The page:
Effect of feeding concentrates of Lactobacillus organisms on intestinal colonization by Escherichia coli in swine Public Deposited

http://ir.library.oregonstate.edu/concern/graduate_thesis_or_dissertations/1n79h781j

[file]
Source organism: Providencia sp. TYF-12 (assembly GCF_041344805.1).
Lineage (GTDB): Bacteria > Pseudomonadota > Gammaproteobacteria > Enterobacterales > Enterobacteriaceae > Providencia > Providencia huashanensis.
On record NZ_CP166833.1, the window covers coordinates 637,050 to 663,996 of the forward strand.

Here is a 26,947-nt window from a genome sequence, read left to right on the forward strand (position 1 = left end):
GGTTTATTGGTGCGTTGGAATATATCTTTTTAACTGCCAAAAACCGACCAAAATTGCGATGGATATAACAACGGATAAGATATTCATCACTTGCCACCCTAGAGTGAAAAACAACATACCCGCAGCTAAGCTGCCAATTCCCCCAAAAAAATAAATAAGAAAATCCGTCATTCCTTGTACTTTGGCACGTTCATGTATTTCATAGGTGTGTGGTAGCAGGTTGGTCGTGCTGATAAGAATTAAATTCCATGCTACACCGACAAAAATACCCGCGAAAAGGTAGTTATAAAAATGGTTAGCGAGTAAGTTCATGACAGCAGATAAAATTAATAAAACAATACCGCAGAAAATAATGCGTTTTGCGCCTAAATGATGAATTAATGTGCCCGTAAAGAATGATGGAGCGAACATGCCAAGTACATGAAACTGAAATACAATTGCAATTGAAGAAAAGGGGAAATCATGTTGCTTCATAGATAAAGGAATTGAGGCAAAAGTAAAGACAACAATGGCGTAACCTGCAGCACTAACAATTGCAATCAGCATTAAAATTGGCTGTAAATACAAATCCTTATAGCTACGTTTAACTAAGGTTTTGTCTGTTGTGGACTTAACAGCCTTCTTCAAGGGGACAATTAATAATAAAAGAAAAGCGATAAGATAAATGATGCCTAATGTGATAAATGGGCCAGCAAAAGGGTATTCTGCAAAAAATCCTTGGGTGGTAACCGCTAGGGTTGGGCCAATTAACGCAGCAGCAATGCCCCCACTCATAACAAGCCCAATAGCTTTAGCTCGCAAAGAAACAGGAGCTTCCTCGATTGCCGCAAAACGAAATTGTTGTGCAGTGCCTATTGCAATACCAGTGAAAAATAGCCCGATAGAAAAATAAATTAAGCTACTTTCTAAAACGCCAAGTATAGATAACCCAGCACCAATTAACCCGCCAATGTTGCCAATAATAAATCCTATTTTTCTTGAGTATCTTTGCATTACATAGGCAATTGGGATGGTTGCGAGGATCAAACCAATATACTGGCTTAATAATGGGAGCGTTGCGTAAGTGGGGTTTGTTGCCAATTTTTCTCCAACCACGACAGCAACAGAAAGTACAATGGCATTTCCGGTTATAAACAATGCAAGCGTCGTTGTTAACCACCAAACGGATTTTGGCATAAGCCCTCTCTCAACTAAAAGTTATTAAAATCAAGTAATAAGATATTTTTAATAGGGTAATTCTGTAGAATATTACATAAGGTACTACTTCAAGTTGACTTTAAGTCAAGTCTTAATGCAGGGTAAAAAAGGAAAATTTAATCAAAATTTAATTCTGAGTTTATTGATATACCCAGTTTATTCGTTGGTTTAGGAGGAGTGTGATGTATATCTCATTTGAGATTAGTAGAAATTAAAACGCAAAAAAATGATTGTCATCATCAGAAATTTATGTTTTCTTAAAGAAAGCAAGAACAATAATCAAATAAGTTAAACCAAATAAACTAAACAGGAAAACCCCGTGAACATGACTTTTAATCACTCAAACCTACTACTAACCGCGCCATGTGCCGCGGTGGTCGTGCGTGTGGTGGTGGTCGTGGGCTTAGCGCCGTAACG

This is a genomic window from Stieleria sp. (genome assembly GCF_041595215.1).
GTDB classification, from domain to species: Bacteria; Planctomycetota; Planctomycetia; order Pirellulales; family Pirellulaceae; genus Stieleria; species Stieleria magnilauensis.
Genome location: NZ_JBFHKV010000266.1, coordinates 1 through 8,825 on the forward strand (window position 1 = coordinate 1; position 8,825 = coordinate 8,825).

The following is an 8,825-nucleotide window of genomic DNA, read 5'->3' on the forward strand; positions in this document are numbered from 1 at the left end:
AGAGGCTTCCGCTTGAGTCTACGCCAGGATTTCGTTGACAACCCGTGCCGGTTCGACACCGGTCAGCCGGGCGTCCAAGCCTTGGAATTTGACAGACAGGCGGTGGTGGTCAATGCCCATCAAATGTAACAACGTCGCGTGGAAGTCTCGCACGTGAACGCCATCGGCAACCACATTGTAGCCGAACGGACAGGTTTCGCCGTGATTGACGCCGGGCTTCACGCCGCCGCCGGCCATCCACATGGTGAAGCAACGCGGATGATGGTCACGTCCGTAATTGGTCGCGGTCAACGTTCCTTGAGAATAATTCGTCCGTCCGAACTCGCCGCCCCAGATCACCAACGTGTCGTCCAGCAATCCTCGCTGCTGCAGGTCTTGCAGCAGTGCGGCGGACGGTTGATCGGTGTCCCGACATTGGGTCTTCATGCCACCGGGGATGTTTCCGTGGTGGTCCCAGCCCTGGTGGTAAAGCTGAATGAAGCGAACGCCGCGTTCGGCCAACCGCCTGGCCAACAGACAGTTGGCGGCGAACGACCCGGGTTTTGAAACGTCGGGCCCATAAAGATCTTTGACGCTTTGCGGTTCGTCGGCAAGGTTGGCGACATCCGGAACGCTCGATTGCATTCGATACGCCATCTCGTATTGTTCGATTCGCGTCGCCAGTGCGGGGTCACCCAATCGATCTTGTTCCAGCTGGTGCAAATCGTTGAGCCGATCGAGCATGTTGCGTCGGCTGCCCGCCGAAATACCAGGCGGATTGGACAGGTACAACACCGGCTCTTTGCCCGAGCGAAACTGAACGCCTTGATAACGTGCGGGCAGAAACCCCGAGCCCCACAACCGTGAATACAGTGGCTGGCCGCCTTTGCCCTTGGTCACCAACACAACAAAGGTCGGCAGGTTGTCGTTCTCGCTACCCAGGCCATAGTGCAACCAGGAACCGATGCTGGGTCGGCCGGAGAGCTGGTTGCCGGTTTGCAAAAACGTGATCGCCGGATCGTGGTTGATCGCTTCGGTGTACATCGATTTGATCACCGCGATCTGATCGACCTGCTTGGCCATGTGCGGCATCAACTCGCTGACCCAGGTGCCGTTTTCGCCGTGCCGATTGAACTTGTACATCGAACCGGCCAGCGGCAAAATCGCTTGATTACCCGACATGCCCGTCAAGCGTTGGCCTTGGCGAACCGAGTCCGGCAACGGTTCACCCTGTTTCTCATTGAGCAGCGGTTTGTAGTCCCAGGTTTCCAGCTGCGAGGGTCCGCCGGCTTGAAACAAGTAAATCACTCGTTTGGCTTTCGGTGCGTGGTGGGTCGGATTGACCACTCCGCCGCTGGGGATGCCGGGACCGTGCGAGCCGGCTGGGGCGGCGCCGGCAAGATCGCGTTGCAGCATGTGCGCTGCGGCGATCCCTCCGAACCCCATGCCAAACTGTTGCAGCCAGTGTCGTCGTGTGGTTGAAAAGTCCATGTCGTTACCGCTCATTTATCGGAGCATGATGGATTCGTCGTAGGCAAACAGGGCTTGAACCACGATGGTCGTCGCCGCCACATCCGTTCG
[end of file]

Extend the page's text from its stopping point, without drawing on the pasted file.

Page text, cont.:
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  • A Lactobacillus species of human intestinal origin (strain MLC) used in swine feeding experiments was characterized using biochemical, genetic and serological techniques and found to be Lactobacillus lactis. Bottle feeding of the MLC strain in concentrate form (> 10⁹ cfu/ml) resulted in a reduction in both fecal coliforms and the incidence of scouring. In one group of pigs which received concentrate for 54 days, the Lactobacillus to coliform ratio was 1280:1; in the control group the ratio was 2.3:1. To increase the sample size, a herd of 125 swine was fed concentrates of Lactobacillus lactis MLC through the drinking water system using a water proportioner. After 90 days of such treatment, the coliform counts were reduced by 95%. The scouring incidence in the treated pigs was 13% as compared to 35% in the control group. However numbers of fecal lactobacilli were not increased. The influence of Lactobacillus MLC feeding on the bacterial flora of different parts of gastrointestinal tract was studied. In the case of scouring pigs, enteropathogenic Escherichia coli (EEC) were present in larger numbers in the tissue homogenate of different parts of the tract than in the lumen. The virulence of the EEC found present was confirmed by experimental infection in pigs. In control, non-scouring pigs only non-EEC were found in the tissue. In Lactobacillus MLC-fed pigs, E. coli both in the tissue and lumen was reduced to low numbers; also, the few E. coli observed were non-enteropathogenic. Thus by feeding Lactobacillus MLC concentrate, it was possible to reduce the E. coli to less than 10² /gm There were higher numbers of lactobacilli in the tissues of Lactobacillus-fed pigs than in control and scouring pigs. The lactobacilli isolated from tissue homogenate of the treated animals resembled biochemically and serologically (fluorescent antibody staining) the Lactobacillus MLC which was fed. Histological studies were done to show direct evidence of colonization in frozen sections of intestine obtained from Lactobacillus MLC-fed pigs. Gram and toluidine blue-staining revealed large numbers of Gram-positive bacilli colonizing the surface epithelium of the villi. On the other hand, control pigs which died of scouring revealed many EEC colonizing the small intestine. Pigs in groups receiving colostrum and lactobacilli performed very well. No symptoms of diarrhea was seen and many lactobacilli colonized throughout the small intestine. Even after the challenge with EEC serotype 09:K:NM, these two groups of pigs did not show any signs of disease and very few EEC colonized the intestines even after the challenge. Pigs not receiving colostrum but only lactobacilli did not scour before challenge with EEC 09:K:NM and many lactobacilli colonized the small intestine. However, 72 hours after challenge these latter animals revealed symptoms of diarrhea and EEC were seen colonizing the small intestine in addition to lactobacilli. The possible role of surface antigens in colonization by lactobacilli was studied. Data revealed that Lactobacillus lactis MLC and L. salivarius did not have any antigens in common. On the other hand, Lactobacillus FHS isolated from pig intestine had three antigens in common with the MLC strain. However, in vivo tests showed that all three strains colonized the small intestine to the same degree. This indicated that surface antigens were not involved in the colonization mechanism. The ability of Lactobacillus MLC to inhibit a variety of intestinal pathogens in broth cultures was demonstrated. Organisms inhibited included E. coli, Staphylococcus aureus, Clostridium perfringens and Bacterotdes sp. The mechanism of inhibition of S. aureus and E. coli in milk and broth was examined. These organisms did not grow in cell-free culture supernatants (whey at pH 4.0) after growth of the Lactobacillus MLC but they grew well in broth adjusted to pH 4.0 Supernatant from cultures of Lactobacillus MLC concentrate was found to contain 2-Deoxy-D-glucose in addition to glucose and galactose. Studies using 2-Deoxy-D-glucose alone and with glucose and galactose showed that the former was inhibitory to E. coli, S. aureus and Salmonella typhimurium. Possible applications of these findings in the animal industry as a substitute to antibiotics are discussed. A greater use of Lactobacillus organisms in preventive treatment of intestinal diseases is suggested.
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